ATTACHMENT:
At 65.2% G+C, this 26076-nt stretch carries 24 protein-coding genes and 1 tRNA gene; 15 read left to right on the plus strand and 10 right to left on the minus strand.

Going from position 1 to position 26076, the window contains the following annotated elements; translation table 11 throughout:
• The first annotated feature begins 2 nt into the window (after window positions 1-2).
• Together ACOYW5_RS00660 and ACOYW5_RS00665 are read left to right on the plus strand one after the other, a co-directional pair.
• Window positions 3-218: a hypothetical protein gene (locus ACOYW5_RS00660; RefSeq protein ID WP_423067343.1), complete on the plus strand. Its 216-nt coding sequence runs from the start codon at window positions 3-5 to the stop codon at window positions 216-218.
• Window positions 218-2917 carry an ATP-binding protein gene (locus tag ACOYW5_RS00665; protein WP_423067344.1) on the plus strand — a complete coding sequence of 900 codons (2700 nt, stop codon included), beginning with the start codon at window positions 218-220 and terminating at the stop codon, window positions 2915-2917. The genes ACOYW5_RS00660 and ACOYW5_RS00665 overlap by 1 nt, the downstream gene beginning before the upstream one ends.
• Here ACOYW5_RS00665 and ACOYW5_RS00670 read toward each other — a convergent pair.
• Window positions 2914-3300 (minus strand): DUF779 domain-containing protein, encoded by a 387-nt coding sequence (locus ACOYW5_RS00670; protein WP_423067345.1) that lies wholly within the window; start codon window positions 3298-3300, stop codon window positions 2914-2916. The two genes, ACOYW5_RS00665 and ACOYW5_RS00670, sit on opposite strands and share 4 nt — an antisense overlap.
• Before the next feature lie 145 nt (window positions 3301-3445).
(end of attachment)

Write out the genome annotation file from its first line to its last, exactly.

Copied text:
At 65.2% G+C, this 26076-nt stretch carries 24 protein-coding genes and 1 tRNA gene; 15 read left to right on the plus strand and 10 right to left on the minus strand.

Going from position 1 to position 26076, the window contains the following annotated elements; translation table 11 throughout:
• The first annotated feature begins 2 nt into the window (after window positions 1-2).
• Together ACOYW5_RS00660 and ACOYW5_RS00665 are read left to right on the plus strand one after the other, a co-directional pair.
• Window positions 3-218: a hypothetical protein gene (locus ACOYW5_RS00660; RefSeq protein ID WP_423067343.1), complete on the plus strand. Its 216-nt coding sequence runs from the start codon at window positions 3-5 to the stop codon at window positions 216-218.
• Window positions 218-2917 carry an ATP-binding protein gene (locus tag ACOYW5_RS00665; protein WP_423067344.1) on the plus strand — a complete coding sequence of 900 codons (2700 nt, stop codon included), beginning with the start codon at window positions 218-220 and terminating at the stop codon, window positions 2915-2917. The genes ACOYW5_RS00660 and ACOYW5_RS00665 overlap by 1 nt, the downstream gene beginning before the upstream one ends.
• Here ACOYW5_RS00665 and ACOYW5_RS00670 read toward each other — a convergent pair.
• Window positions 2914-3300 (minus strand): DUF779 domain-containing protein, encoded by a 387-nt coding sequence (locus ACOYW5_RS00670; protein WP_423067345.1) that lies wholly within the window; start codon window positions 3298-3300, stop codon window positions 2914-2916. The two genes, ACOYW5_RS00665 and ACOYW5_RS00670, sit on opposite strands and share 4 nt — an antisense overlap.
• Before the next feature lie 145 nt (window positions 3301-3445).